In 1942, the Knights of Columbus hostel in St. John’s burned to the ground with the loss of 99 people. Less than two weeks later, Justice Brian Dunfield was appointed to investigate the blaze, compiling over a thousand pages of testimony. Now, 75 years on, the testimony which is housed at The Rooms Provincial Archives remains a vital resource for scholarly activity. It is important that researchers in fire safety learn from such events – both from the point of view of the fire growth and spread but also the human behaviours witnessed or reported. Join Josee Ouelette, (R.C.M.P); Steve Gwynne, (Fire Safety); Rob Brown, Ph. D (Marine Institute, Memorial University and Aoife Hunt, Ph.D. (Managing Consultant at Movement Strategies London, United Kingdom) they use a vivid graphical representation of the hostel to present a timeline of the events, showing how the fire spread throughout the building, where people were located at various key moments in the fire and reported behaviors as the fire developed.

Horses, turned into the roads and woods to die of frost and starvation”

Photo Credit: The Rooms Provincial Archives: NA19658: Horses grazing ina field

Photo Credit: The Rooms Provincial Archives: NA19658: Horses grazing ina field

Archival Moment

November 29,1893

In November 1893 the Society for the Prevention of Cruelty to Animals (SPCA) in the local St. John’s newspaper the Evening Telegram published an article “enlisting the services of supporters throughout the colony.”

The article read:  “The SPCA desires to enlist the services of its supporters throughout the colony in detecting and punishing cruelty, and, at this season, the practice of exposing old horses and other animals.”   The article stated:  “Worn out horses are often turned into the roads and woods to die of frost and starvation.”

The Executive of the SPCA were keen to stop this cruel practice and insisted that “the crime should be effectually stamped out.”

The SPCA which was established in Newfoundland in November 1888 was originally formed to eradicate this practice and other cruel hardships that the horses had to endure such pulling excessively heavy loads.

The Executive of the SPCA wrote to the readers of the Evening Telegram that “Without the watchful assistance of the public, the efforts of our agents must be of little effect.”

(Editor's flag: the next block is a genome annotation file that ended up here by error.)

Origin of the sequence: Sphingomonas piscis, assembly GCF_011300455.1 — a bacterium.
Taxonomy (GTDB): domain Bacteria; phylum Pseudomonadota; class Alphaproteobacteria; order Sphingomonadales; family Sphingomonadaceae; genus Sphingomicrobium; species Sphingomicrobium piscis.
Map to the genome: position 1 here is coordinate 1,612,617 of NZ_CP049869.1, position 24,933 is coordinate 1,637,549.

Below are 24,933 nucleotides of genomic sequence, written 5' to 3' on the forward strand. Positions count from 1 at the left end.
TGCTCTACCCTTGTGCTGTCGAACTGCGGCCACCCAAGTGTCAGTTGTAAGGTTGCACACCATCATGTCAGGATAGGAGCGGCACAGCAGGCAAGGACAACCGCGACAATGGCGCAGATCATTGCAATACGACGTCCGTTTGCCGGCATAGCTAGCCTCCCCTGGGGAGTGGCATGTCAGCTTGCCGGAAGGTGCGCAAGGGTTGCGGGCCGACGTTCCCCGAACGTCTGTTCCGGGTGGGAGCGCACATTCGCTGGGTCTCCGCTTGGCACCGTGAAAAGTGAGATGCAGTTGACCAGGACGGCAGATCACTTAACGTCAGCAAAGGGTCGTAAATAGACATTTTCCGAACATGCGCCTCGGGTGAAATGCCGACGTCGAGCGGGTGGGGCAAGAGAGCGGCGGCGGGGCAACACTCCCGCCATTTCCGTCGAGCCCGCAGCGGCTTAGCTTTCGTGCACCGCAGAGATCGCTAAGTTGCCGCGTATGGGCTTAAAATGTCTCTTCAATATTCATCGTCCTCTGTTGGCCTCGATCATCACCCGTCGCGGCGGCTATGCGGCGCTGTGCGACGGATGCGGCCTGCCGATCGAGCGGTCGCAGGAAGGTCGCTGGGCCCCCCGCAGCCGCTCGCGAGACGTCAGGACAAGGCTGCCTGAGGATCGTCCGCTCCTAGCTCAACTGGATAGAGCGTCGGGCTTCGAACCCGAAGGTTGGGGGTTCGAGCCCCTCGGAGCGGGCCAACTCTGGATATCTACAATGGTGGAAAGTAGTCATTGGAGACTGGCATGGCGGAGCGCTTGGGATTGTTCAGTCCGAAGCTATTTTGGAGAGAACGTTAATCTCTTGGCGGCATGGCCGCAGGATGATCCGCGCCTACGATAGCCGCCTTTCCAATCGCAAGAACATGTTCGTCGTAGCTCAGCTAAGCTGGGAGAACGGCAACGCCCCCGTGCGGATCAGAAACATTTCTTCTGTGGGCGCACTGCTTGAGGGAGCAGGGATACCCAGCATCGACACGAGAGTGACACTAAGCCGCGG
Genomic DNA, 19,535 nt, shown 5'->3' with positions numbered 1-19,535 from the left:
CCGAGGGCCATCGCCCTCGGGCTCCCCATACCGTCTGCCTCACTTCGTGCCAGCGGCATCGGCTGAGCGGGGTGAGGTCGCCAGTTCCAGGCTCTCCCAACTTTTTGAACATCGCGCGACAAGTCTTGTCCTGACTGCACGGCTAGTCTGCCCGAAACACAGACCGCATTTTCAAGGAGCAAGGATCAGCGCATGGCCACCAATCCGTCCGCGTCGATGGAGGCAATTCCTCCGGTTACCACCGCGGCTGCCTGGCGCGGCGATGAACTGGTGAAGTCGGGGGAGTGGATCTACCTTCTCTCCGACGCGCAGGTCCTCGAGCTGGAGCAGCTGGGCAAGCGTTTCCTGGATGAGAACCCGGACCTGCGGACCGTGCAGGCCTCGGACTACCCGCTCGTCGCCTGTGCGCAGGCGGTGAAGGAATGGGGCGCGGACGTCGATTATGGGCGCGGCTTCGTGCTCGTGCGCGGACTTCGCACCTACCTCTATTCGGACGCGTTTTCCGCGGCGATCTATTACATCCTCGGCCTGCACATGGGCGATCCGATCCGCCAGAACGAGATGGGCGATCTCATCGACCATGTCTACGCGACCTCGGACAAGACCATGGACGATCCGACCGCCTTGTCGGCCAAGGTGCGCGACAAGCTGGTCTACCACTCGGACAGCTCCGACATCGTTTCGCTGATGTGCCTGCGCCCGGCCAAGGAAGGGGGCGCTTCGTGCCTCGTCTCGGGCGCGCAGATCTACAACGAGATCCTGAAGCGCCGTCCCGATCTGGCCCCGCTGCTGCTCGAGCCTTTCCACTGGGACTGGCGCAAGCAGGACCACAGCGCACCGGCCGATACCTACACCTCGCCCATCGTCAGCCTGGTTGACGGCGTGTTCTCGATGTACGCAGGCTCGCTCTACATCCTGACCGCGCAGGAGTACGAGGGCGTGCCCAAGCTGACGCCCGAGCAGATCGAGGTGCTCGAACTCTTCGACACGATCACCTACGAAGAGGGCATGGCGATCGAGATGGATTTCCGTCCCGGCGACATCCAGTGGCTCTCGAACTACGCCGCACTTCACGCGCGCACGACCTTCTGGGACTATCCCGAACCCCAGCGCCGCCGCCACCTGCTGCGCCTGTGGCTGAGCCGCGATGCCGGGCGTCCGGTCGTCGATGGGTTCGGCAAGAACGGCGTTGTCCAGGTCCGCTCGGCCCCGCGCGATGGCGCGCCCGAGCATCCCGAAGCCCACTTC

Since their founding in 1888 the SPCA had encouraged laws “wide enough to cover all cases that may arise, and the magistrates never fall in their duty when such cases come before them.”   They proposed however that “While it is the duty of all Justices of the Peace to execute this law upon offenders, it is no less the duty of every citizen to prosecute cases coming to notice.”

In 1893 it was the hope that  “branches of our Society (should be) formed in every outport where a Justice is within reach.”

To assist with establishing societies  outside of St. John’s  “Either Mr. Greene, Q.C. (Hon. Treasurer) or Mr. Johnson, Q.C. (Hon. Secretary)  of the St. John’s Society  will be ready  at all times to assist in the formation of branch Societies an in instructing as to the method of prosecuting offenders.”

Recommended Archival Collection:  At The Rooms Provincial Archives: MG 593 is the SPCA Collection 1912 -1927. It consists of correspondence; complaint books, and investigation reports into complaints of cruelty.

Recommended Song: Tickle Cove Pond. Allan Doyle (Great Big Sea).  https://www.youtube.com/watch?v=0SNScBpa4lc

Recommended Web Site:  Society for the Prevention of Cruelty to Animals – Please support the SPCA on line auction:  http://spcastjohns.org/ Please click on the advertisement line above.